Gov.-elect John Kitzhaber
went on the offensive today, addressing head-on questions about whether he will devote sufficient attention to the economy and private-sector job growth.
After Kitzhaber's post-election press conference last week, media coverage of his remarks focused on his interest in protecting the environment, even though Kitzhaber specifically stated jobs would be his top priority when he takes office in January.
Today, Kitzhaber got straight to the point at his second press conference since winning office. "I want to state loudly and clearly that Oregon is open for business," he said.
Kitzhaber also introduced Port of Portland public affairs director Tom Imeson,
the man who will help guide his transition—although Kitzhaber took pains to note he will direct the transition himself and that Imeson will merely assist with implementation. Kitzhaber laid out three prongs
of his economic development plan: helping to grow existing businesses and attract new ones to Oregon; putting Oregonians back to work; and workforce development.
One bit of evidence that Kitzhaber 2.0 might be a different governor from the man who in 2000 floated the idea of tearing out the Snake River dams was the position he staked out on the Columbia River Crossing bridge project today.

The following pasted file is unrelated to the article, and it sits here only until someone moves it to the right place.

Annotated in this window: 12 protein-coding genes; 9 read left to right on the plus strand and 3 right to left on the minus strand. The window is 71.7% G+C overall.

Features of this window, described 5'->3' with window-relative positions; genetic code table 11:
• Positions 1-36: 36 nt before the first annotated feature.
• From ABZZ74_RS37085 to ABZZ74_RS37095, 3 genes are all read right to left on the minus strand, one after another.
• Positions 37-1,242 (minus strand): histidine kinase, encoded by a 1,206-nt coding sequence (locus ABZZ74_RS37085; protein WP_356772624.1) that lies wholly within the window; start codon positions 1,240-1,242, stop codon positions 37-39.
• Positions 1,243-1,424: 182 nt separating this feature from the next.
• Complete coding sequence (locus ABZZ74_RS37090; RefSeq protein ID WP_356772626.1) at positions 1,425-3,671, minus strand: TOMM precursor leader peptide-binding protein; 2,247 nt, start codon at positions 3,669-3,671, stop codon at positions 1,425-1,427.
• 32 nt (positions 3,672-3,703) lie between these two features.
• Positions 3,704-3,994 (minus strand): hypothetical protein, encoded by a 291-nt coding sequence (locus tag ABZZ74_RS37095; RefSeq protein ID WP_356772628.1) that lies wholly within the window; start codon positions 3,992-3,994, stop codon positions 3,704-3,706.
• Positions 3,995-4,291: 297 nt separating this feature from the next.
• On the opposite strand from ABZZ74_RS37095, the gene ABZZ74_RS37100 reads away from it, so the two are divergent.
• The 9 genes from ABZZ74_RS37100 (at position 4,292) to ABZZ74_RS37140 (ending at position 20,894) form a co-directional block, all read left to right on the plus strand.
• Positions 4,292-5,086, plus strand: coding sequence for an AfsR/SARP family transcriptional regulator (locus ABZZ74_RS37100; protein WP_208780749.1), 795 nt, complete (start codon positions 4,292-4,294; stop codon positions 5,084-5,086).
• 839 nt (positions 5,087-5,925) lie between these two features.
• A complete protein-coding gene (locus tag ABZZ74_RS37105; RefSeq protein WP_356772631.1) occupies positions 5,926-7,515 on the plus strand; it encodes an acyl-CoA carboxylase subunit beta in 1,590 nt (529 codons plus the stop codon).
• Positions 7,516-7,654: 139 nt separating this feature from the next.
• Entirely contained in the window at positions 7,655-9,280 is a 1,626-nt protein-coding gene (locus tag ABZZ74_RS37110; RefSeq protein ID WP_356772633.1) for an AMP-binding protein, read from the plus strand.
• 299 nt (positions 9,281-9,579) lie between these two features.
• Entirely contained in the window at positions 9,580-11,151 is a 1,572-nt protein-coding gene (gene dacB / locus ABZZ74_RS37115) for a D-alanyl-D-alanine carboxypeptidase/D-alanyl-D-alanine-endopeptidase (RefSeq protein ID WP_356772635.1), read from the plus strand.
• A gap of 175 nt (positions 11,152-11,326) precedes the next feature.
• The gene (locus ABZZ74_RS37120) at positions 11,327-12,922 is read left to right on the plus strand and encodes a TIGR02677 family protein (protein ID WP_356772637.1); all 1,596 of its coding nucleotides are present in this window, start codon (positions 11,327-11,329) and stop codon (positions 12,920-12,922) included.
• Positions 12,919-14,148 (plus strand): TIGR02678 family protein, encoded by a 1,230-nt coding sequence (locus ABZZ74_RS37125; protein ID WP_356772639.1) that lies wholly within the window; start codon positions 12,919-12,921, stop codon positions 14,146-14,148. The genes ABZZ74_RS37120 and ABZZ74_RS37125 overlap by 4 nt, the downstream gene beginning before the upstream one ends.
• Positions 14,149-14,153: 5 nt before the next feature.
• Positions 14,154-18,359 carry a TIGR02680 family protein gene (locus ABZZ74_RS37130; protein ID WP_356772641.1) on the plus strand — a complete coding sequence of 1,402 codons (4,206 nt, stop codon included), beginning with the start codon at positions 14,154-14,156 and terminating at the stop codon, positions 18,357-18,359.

"I want to emphasize my ongoing commitment to the CRC project," Kitzhaber said. In a trip to Washington, D.C., later this month, Kitzhaber plans to ask for two things. He will lobby President Barack Obama for continued timber payments for rural counties, and he plans to lobby Transportation Secretary Ray LaHood for CRC funding.
He also said he'd already spoken to U.S. Rep. Peter DeFazio (D-Oregon) and Washington officials including Gov. Chris Gregoire and U.S. Sen. Patty Murray about moving the project forward. (It's worth noting that Kitzhaber's campaign manager, Patricia McCaig, lobbied for the CRC and trade union groups, including the Oregon AFL-CIO and the International Brotherhood of Electrical Workers, supported Kitzhaber strongly.)
After health care, Kitzhaber's second largest focus as governor was salmon and the environment. He says his support for the CRC does not conflict with that emphasis.
"We want to make sure the bridge is the right size and the right cost," he says. "[But] I don't think it [the CRC] excludes strong environmental stewardship."